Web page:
The Economics of Insurgency from Ireland to Israel

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The IRA is having a problem putting down its guns, even though most of those it claims to represent have long since turned against violence. Over in Spain, the militant Basque separatists of the ETA present the same problem. NATO plans to disarm Albanian rebels in Macedonia appear somewhat optimistic, despite last week's political peace agreement. And the Islamists of Hamas and Islamic Jihad appear to have no shortage of young Palestinians willing to blow themselves up in order to make a bloody political point.

Is there a connection? While each armed conflict arises out of unique political circumstances, the economics of insurgency may be similar all over the world. In a nutshell, it's not really a middle class pursuit. Give a young man a gun and show him how to use it, and unless you can later show him a viable career alternative you may have a devil of a time wresting it away from him. After all, besides the passionate embrace of a political cause and the testosterone thrill of meting out violence, insurgency often also represents a viable career path to those otherwise mired in grinding poverty.

Take Colombia, for example: A young boy or girl in rural Putumayo has the choice between the despairing poverty of peasant life, cultivating coca for sale to narco-traffickers, or joining the wealthiest guerrilla army in history, the Revolutionary Armed Forces of Colombia which is believed to rake in hundreds of millions of dollars every year from "taxing" the narcotics industry. They're well-fed, well-armed, and are even reported to take seaside vacations in Panama. Life in the FARC can be dangerous, of course — it is, after all, an army at war. But not necessarily more dangerous than peasant life in the war zone, and at least in the FARC you're armed. It's hardly surprising, then, that despite the government's multibillion-dollar U.S.-backed counterinsurgency efforts, the guerrilla army has no shortage of recruits.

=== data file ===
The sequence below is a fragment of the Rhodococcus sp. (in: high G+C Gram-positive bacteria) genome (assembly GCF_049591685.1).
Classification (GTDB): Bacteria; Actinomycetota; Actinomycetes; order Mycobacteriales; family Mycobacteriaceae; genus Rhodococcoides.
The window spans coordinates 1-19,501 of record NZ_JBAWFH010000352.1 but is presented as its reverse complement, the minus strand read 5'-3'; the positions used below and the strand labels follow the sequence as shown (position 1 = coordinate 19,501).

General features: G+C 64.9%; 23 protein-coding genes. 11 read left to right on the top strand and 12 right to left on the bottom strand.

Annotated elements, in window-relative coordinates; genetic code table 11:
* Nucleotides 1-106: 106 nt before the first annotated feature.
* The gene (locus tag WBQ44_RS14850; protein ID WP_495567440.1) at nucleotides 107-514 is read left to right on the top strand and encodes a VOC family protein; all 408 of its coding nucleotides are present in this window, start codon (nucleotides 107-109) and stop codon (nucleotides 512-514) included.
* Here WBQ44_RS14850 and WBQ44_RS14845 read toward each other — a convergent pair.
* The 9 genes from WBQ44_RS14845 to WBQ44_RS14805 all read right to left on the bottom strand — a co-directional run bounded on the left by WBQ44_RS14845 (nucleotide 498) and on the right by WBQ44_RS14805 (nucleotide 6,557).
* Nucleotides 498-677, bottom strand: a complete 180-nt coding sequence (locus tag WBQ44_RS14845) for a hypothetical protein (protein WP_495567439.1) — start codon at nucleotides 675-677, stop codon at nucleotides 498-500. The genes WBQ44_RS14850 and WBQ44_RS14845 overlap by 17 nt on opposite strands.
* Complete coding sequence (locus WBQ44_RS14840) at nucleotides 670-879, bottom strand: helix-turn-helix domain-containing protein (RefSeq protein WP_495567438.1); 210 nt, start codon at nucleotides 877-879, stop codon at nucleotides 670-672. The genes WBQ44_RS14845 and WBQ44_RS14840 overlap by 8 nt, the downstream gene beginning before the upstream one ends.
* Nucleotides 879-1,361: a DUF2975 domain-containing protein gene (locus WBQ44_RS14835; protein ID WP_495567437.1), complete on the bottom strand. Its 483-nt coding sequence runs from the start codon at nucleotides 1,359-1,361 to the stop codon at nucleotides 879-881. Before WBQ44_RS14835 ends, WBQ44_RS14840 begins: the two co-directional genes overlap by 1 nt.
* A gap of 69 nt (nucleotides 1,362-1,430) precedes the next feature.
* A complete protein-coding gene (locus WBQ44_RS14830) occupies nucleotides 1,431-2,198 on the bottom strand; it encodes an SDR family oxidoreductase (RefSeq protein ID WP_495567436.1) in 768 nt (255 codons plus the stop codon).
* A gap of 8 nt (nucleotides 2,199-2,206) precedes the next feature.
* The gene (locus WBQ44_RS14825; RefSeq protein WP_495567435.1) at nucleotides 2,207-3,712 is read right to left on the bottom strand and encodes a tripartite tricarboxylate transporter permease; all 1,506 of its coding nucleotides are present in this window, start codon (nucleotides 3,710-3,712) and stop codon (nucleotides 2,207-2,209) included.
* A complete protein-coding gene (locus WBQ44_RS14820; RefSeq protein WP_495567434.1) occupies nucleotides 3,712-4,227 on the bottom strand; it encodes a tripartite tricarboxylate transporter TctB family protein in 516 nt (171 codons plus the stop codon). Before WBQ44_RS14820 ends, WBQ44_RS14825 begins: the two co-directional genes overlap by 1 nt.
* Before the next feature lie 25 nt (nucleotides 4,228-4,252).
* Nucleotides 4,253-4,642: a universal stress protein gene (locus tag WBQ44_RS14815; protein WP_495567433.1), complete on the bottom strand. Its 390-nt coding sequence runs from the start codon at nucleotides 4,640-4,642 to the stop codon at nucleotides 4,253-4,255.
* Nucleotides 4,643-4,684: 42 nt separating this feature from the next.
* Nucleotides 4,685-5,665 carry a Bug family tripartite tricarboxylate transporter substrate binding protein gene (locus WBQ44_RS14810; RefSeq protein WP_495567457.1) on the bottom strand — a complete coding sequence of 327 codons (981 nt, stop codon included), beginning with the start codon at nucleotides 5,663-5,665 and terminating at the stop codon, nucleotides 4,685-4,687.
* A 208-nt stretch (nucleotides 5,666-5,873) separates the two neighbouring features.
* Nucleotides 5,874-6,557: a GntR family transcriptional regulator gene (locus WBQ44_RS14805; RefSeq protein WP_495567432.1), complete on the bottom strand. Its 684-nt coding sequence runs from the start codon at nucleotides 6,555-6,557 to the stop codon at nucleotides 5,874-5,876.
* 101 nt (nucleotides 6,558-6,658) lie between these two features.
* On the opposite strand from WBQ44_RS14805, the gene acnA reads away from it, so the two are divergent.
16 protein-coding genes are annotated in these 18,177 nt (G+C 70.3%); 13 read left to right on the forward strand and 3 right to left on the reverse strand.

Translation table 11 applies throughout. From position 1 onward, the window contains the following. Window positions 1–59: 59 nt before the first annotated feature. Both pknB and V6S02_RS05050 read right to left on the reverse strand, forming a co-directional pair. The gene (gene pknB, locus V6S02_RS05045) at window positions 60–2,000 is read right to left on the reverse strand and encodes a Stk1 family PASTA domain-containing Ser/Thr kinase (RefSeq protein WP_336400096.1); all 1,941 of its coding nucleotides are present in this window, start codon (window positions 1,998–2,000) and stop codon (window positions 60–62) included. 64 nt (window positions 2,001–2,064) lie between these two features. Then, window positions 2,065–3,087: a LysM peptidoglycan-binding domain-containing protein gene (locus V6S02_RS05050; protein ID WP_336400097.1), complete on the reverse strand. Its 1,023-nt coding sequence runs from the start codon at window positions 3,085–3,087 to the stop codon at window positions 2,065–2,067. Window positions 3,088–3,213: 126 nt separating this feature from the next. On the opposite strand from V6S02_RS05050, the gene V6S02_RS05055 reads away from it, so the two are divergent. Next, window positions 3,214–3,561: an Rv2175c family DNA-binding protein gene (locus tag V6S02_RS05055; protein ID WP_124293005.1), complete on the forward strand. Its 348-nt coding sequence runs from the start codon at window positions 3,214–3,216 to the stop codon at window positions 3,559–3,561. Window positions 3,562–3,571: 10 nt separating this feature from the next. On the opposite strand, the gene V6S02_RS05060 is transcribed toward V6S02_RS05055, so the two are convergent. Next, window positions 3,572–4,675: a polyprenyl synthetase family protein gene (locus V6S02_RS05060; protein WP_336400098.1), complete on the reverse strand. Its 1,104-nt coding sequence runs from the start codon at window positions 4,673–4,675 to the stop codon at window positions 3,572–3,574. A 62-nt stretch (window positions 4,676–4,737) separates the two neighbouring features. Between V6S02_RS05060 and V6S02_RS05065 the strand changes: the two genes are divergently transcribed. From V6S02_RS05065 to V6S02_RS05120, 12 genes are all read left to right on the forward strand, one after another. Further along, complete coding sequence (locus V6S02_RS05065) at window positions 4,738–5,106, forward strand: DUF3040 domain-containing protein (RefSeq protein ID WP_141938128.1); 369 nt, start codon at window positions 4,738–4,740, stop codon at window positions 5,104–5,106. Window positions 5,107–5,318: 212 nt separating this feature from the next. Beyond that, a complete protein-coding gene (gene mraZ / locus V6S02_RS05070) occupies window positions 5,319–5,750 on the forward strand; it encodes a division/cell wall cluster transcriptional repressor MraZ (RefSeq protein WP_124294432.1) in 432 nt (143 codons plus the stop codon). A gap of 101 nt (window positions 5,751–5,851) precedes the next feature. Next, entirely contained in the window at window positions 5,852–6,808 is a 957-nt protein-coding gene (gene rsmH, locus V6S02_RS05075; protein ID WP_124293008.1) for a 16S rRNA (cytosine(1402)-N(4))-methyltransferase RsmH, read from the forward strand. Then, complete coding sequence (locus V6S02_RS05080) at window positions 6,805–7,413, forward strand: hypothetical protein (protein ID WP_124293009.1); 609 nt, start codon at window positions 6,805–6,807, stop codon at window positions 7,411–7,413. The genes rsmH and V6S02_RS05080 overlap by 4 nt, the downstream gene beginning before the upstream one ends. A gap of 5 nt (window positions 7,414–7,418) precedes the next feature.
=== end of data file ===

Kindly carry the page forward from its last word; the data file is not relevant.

The success of Macedonia's insurgency may lie partly in the fact that when Albanian nationalists in Kosovo first sent a guerrilla army into the impoverished former Yugoslav republic, they found a huge pool of young Albanian men willing to join up. They were driven by a long-held sense of political and cultural grievance against the Macedonian authorities. But for many, the decision may have been made easier by the mass unemployment that left little hope of finding a job. Guerrillas always imagine themselves in heroic terms, and they have a sense of purpose that beats sitting around waiting in vain to find work. Macedonia's problems may be primarily political, but the absence of economic growth — and the hope of a better life through hard work and entrepreneurship — may make it a lot harder to solve those political problems now that many young men have tasted life under arms.

The poverty and despair of daily life in the West Bank and Gaza certainly makes young Palestinian men more receptive to the monstrous promises made by Hamas and Islamic Jihad that suicide bombers earn a their way into a kind of heavenly VIP lounge, complete with the bizarre guarantees of salvation for 70 of their relatives and the right to have their way with 70 virgins in paradise. And yet the fundamentalist movements of Afghanistan and Egypt are a reminder that the most extreme distortions of Islam tend to gestate in situations of the most extreme social and economic conditions.

Even for the non-suicidal insurgent, the allure of arms often trumps the bleak career alternatives of civilian life. From Sierra Leone and Angola to Mozambique and Somalia, many of Africa's Cold War-era guerrilla armies simply mutated into bandit gangs whose only purpose was to protect and extend their business interests.

The longer an insurgent's career, the more difficult it becomes to contemplate disarming — and that's precisely the problem with the IRA and ETA. Ireland and Spain today are two of the fastest growing economies of Europe, and young people reared in the increasingly prosperous EU culture are increasingly disdainful of separatist struggles, much less those pursued by arms. The hard men of the IRA and ETA are relics of a past era, but it's not hard to see why they cling to that past. When a nationalist movement moves from insurgency towards politics, the power tends to shift from those who're good with their fists to those who're good with words. And as the current standoff over the long-silent IRA weapons shows, the hard men are sometimes reluctant to cede the role they play in an armed insurgency.

Still, the wider economic context in Ireland and Spain has marginalized the men of war. Eventually they simply become a nuisance factor. But the economic context in the Balkans and the Middle East, for example, is quite different. Macedonia's fragile peace has plenty of potentially fatal flaws that could cause its collapse, and the stagnant economy hardly provides a reassuring foundation for the brave new state envisaged in the political agreement. And while economics has little direct impact on the fact that Israel and the Palestinians are moving daily further away from a return to the peace process, the near-total collapse of the Palestinian economy makes prospects for its revival even more remote.